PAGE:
US President Donald Trump’s National Security Adviser John Bolton has said the United States is exerting “maximum pressure” on the government of Iran to change its behavior, adding that Washington is prepared to use sanctions to drive Iranian oil exports down to zero.
“Regime change in Iran is not American policy, but what we want is massive change in the regime’s behavior,” Bolton said on Wednesday on a visit to Israel, claiming that current sanctions had been more effective than predicted.
“We are going to do other things to put pressure on Iran as well, beyond economic sanctions,” he added.
Trump pulled the US out of the 2015 landmark nuclear deal between Iran and six major world powers in May and then signed an executive order earlier this month reimposing many sanctions on Iran to levy “maximum economic pressure” on the Islamic Republic to renegotiate the deal and to end Tehran’s what Washington calls interference in Yemen, Syria and Lebanon. Iran denies any meddling in the internal affairs of these countries.
While signing the executive order, Trump repeated his opinion that the international nuclear agreement with Iran, known as the Joint Comprehensive Plan of Action (JCPOA), was a “horrible, one-sided deal.”
Speaking in Jerusalem al-Quds, Bolton claimed that the return of American sanctions was having a strong effect on Iran’s economy.
“There should not be any doubt that the United States wants this resolved peacefully, but we are fully prepared for any contingency that Iran creates,” he told Reuters.
Bolton was bullish about the impact of sanctions. “We expect that Europeans will see, as businesses all over Europe are seeing, that the choice between doing business with Iran or doing business with the United States is very clear to them,” he said.
“[Trump] has made it very clear – his words – he wants maximum pressure on Iran, maximum pressure, and that is what is going on,” he added.
Before leaving for Israel, Bolton expressed his desire of strengthening the “alliance between US and Israel” against Iran.
Earlier this month, Bolton accused Iran of trying to produce nuclear weapons and supporting terrorism and said the United States was attempting to stop this.
“What we’re focused on is the nuclear weapons program, ballistic missiles, the support for terrorism, and the belligerent activity militarily,” he said.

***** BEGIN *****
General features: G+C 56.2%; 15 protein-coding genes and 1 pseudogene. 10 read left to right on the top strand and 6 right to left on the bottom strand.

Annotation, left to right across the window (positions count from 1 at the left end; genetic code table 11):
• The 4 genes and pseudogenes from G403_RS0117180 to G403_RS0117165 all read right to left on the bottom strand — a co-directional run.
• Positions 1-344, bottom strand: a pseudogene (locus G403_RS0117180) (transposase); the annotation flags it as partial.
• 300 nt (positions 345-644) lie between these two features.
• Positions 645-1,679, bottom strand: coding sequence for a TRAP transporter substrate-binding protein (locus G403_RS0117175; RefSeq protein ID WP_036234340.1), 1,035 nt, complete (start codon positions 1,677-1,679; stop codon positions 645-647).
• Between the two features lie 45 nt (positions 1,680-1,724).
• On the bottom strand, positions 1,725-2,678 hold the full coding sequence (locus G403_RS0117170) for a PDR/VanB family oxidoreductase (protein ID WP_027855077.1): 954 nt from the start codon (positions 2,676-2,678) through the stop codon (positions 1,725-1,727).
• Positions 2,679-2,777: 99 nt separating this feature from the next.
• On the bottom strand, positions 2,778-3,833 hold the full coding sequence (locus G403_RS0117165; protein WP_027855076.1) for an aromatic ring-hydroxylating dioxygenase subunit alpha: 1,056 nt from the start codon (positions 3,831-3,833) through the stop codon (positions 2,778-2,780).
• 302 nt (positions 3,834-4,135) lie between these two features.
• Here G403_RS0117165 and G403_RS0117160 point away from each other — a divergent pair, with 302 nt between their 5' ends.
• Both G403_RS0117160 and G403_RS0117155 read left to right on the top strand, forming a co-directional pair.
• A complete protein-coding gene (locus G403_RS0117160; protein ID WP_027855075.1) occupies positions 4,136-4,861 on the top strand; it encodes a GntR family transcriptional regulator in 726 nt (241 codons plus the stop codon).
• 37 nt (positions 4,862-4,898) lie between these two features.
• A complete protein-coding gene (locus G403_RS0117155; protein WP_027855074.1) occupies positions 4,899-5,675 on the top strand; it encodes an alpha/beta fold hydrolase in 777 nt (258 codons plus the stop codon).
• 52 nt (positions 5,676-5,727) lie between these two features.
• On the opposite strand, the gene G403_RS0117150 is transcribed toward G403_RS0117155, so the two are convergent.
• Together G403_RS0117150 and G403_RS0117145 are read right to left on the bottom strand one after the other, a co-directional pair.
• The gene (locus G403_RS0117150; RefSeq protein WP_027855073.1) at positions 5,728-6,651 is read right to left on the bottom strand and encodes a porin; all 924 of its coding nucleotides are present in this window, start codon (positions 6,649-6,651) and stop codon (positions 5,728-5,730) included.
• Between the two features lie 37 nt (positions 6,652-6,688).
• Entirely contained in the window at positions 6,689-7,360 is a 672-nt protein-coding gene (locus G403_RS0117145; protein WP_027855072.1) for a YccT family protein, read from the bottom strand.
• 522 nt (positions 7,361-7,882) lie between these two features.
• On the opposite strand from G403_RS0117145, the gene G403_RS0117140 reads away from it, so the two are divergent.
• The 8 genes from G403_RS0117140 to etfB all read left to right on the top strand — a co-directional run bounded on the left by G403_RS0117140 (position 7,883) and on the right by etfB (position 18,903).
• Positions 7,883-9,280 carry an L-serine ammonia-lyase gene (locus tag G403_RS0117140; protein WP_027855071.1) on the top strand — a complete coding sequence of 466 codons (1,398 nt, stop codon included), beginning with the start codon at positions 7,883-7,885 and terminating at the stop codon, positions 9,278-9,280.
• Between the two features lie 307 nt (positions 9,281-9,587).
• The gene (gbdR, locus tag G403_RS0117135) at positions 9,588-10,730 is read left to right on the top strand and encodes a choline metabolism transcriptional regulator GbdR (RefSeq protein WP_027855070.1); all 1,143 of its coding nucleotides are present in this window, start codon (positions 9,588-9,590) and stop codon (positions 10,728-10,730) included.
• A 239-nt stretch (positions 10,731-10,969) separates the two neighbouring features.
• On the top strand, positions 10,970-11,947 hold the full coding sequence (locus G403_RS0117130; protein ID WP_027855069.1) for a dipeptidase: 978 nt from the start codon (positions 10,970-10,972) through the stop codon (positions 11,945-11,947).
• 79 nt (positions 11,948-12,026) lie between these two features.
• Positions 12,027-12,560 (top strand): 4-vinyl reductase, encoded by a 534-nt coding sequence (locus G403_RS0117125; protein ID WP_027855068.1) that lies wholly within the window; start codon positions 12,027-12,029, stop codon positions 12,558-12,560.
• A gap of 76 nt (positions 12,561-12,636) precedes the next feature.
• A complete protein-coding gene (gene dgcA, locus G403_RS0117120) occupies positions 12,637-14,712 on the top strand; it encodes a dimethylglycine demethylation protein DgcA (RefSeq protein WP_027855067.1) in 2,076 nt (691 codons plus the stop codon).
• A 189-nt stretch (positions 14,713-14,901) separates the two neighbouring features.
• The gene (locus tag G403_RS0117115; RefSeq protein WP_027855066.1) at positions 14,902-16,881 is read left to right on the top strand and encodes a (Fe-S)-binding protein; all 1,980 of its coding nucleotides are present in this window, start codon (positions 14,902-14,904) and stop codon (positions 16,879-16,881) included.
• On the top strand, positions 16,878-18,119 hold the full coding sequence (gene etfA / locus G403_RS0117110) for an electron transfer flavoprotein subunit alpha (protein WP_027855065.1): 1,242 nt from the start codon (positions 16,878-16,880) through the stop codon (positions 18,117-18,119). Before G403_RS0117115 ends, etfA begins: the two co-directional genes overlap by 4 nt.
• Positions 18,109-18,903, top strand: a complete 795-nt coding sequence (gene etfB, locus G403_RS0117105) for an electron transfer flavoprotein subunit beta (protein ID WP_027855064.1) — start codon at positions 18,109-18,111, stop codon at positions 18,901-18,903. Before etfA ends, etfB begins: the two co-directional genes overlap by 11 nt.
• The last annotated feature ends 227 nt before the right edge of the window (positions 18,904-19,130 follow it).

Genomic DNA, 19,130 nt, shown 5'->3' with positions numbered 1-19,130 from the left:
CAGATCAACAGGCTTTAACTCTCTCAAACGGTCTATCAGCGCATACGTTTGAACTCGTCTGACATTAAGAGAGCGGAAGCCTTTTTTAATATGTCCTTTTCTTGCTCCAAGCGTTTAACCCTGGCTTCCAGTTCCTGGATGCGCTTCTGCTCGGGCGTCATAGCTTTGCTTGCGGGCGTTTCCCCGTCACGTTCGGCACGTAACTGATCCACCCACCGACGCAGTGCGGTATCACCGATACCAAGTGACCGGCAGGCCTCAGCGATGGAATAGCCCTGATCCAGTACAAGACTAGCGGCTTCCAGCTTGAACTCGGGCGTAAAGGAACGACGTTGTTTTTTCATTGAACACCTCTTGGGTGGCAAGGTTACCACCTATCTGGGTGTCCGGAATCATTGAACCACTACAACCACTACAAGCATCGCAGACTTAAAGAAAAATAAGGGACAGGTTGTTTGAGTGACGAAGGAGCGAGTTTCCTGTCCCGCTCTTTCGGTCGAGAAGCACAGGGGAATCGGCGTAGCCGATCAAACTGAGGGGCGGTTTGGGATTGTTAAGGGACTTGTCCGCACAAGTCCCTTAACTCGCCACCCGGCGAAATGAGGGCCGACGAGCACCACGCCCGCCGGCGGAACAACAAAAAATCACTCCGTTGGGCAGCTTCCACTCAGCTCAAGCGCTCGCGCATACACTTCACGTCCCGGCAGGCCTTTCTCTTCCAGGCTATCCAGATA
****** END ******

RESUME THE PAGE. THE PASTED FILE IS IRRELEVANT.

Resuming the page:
Bolton’s anti-Iran rhetoric comes as the longstanding Western dispute over Tehran’s nuclear program was settled after the conclusion of the landmark nuclear agreement in 2015. UN Security Council Resolution 2231 also endorsed the nuclear deal, which went into effect in January 2016.
The International Atomic Energy Agency (IAEA) has also confirmed Iran’s commitment to the terms of the nuclear agreement.
Iran and the five permanent members of the United Nations Security Council — the United States, France, Britain, Russia and China — plus Germany started implementing the JCPOA on January 16, 2016.
The deal limited parts of Iran’s peaceful nuclear program in exchange for the complete removal of all sanctions against the country.
In May, Washington withdrew from the deal. It also said it would be returning the nuclear-related sanctions, which have been lifted on the back of the accord.
The second wave of sanctions that would hit on November 4 would aim to bring Iran’s oil exports to zero as claimed by US officials.
Tehran has said if it cannot sell its oil, other regional countries would not be able to do so either, triggering speculation that it may block the Strait of Hormuz, through which many international oil cargoes pass.
Iranian officials have emphasized that they would seek mechanisms to go around the sanctions and keep the country’s oil exports flowing.
The Leader of the Islamic Revolution Ayatollah Seyyed Ali Khamenei has ordered officials and institutions in charge to prepare to build up the country’s enrichment capacity in case the nuclear deal falls apart after the US unilaterally scrapped it.